It's a fortunate person who can turn a passion into a business. When that passion involves bass fishing and family, some would say the person is even luckier.
Such is Braxton McNaughton of Greenville, Ala., who with his son has been making and selling lures for more than 30 years.
The longtime fisherman never actually set out to build an international business, however; he simply wanted to make his own baits to save money.
Financing His Hobby
Braxton developed a love for fishing as a youngster in the 1960s, when he and his grandfather would cast for bass from sunny pond banks in south-central Alabama. A decade later, while employed by a local plywood mill, he often spent his spare time fishing on the Alabama River. When he wasn’t doing that, he was pouring molten lead into hand-size molds, making his own spinner baits to minimize his fishing expenses.
Eventually, the young man graduated to making plastic worms, preferring these to spinners.
"I got so busy with worms that I didn’t have time to make spinner baits anymore," Braxton says. "I made more and more worms, because I enjoyed it so much. It wasn’t at all like working at the mill."
And then he started looking for ways to pay for his hobby.
"There was a hardware store in town, and I sold them a few worms," he says. "Over at the river where I fished, I sold the tackle store a few. A tackle store in Greenville wanted some, and then people with tackle stores 150 miles away called. I would go and see store owners in Montgomery, and then people would call from Birmingham, and it kept going."
“How many kids have had a good time catching fish with these baits?" he wonders alout. “It makes me feel good [to know] that I've helped put a lot of smiles on people's faces.” - Braxton McNaughton
Keeping Up With Demand
Operating as Mac’s Baits Inc., Braxton began designing molds and production methods that would make enough worms and other soft plastic lures to meet demand. At the outset, working in his wife’s kitchen, he started with 10 small store-bought molds that would each turn out two worms at a time.
"I could do 700 worms in 10 hours," he recalls.
Today, with three employees and injection molding equipment that he has bought and modified or designed outright, Braxton’s plant, nestled in the pines north of Greenville, has the capacity to produce up to 35,000 worms and other soft plastic baits in a day.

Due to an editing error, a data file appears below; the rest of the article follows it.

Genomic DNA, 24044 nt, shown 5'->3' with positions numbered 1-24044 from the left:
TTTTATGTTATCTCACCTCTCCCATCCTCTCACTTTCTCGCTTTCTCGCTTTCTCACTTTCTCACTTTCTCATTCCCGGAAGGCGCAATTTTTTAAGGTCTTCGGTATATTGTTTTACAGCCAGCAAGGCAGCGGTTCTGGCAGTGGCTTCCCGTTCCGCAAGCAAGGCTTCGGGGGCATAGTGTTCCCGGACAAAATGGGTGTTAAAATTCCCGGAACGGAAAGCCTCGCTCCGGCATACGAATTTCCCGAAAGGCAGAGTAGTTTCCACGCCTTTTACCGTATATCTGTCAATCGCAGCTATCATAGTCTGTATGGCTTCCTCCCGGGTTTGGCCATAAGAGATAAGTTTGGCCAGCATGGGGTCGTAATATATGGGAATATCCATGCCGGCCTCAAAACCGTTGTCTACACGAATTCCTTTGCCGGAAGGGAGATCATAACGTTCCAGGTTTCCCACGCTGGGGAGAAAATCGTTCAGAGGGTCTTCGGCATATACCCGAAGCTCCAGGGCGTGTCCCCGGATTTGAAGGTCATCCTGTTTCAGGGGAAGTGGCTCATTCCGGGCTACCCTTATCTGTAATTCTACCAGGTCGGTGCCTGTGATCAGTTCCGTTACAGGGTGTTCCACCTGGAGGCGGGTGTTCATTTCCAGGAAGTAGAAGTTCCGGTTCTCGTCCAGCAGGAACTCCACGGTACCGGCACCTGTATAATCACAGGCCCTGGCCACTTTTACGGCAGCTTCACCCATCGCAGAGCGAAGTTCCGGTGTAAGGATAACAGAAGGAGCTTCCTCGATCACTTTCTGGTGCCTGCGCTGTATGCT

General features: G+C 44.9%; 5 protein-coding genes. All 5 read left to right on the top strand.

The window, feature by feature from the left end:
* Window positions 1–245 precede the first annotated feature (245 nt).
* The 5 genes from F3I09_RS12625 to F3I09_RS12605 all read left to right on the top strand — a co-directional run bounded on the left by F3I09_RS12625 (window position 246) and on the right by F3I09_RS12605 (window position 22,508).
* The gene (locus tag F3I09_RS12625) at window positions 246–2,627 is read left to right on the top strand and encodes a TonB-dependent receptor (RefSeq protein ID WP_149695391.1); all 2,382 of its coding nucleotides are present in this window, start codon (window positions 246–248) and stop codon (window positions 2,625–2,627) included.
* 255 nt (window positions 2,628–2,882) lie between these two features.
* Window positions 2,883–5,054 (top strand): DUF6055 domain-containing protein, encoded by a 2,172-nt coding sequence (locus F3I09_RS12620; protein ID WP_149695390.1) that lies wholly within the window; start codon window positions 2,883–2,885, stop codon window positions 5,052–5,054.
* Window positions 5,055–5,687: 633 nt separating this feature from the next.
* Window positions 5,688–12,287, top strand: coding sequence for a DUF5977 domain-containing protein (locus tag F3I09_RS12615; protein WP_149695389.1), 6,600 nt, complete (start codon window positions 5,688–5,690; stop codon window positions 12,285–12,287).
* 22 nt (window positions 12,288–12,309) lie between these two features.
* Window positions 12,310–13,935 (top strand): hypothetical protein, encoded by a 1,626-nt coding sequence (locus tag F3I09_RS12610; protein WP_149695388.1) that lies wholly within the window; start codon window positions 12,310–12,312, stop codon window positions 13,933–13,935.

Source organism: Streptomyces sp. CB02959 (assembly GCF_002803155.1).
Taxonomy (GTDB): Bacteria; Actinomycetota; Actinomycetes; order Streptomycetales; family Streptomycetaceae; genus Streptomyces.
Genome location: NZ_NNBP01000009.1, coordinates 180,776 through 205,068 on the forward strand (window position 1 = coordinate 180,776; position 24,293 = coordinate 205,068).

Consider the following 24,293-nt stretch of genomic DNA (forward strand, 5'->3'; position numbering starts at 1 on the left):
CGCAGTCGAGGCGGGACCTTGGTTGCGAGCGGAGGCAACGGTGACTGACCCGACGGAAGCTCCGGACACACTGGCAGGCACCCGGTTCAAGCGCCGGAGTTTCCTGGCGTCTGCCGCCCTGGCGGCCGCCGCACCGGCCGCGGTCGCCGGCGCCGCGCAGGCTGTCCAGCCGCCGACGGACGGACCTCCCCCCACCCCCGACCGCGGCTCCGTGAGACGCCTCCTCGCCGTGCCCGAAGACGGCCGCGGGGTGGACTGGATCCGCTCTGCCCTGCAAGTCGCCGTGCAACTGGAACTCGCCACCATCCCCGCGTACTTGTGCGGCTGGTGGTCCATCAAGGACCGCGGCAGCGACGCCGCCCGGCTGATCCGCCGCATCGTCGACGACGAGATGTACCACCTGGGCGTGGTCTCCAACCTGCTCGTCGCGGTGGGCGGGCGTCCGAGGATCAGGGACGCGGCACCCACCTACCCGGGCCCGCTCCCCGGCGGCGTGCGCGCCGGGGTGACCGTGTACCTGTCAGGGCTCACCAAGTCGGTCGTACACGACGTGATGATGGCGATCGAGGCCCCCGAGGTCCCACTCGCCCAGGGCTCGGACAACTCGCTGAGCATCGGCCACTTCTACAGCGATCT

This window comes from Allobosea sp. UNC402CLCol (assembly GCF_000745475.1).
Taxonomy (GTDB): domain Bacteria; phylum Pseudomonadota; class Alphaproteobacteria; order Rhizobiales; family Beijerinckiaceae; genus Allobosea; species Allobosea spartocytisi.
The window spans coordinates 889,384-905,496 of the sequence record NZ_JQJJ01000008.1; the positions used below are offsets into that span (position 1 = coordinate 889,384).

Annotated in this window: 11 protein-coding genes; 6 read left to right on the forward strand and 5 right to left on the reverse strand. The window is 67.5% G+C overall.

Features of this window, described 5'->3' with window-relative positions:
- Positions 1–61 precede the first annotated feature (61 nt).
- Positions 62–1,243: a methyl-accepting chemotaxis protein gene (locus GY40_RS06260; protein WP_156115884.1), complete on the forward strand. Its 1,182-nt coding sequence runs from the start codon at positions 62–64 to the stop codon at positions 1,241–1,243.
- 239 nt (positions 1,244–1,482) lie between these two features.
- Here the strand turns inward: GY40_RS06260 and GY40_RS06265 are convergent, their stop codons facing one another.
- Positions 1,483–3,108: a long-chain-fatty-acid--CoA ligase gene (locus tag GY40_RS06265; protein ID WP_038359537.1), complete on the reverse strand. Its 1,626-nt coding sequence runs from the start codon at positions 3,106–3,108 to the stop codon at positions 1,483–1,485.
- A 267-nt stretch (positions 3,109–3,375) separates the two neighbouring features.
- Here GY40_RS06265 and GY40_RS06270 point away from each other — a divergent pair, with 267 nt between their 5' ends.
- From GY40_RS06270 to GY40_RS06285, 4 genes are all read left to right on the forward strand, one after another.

Growing up, his children, Stewart, Kent, Deedra and April, worked alongside him in the bait business, but Kent was the only child who got hooked on it.
"We’d stay until late at night and talk about our dream of having a successful company, where our products would be sold across the U.S. and maybe even outside the country," Kent says.
For three decades, the family made plastic lures in bulk and wholesaled them to companies that packaged and sold them under their own labels. Then Kent, who is an assistant school principal, started a business marketing his dad’s lures.
Kent buys the lures from Mac’s Baits and packages and sells them under the name NetBait. Working through distributors, he sells the lures to tackle shops and large sporting goods stores all over the United States and in several foreign countries.
According to the father-son team, the baits are in demand because they get results — they catch fish.
"We’ve sold them in China, Japan, South Africa, Canada and other countries," Braxton says. "Fishermen in South Africa have done well with them. And once we sent 900 packages of Paca Craws to Japan by next-day air."
A Tournament Winner
The McNaughtons have spent long hours at fishing shows and tournaments to promote the baits. But their big publicity break came in 2006, when a professional fisherman using their T-MAC lure in the "Bama bug" color won $500,000 in a tournament. Reports about the lure got out, and NetBait’s phones rang off the hook.
"We ran the bait in that color for 30 days straight, 24 hours a day, trying to fill orders," Braxton says with a smile.
Today their biggest sellers are lures in the family of crawfish imitators that started with the Paca Craw, named for an attempt by one of Kent’s young daughters to call Braxton "Papa" Mac. Now there are 23 NetBait lures in various sizes and colors, such as "green pumpkin" and "June bug."
The grandchild-focused decision is typical of Braxton, who mentions his family at every opportunity, rather than dropping names of big-time anglers he’s worked with.
"I’ve had three or four days fishing that I’ll never forget," he says. "One day when Kent was 14, he and I were fishing below a dam. We caught 42 fish, and he caught 30 of them.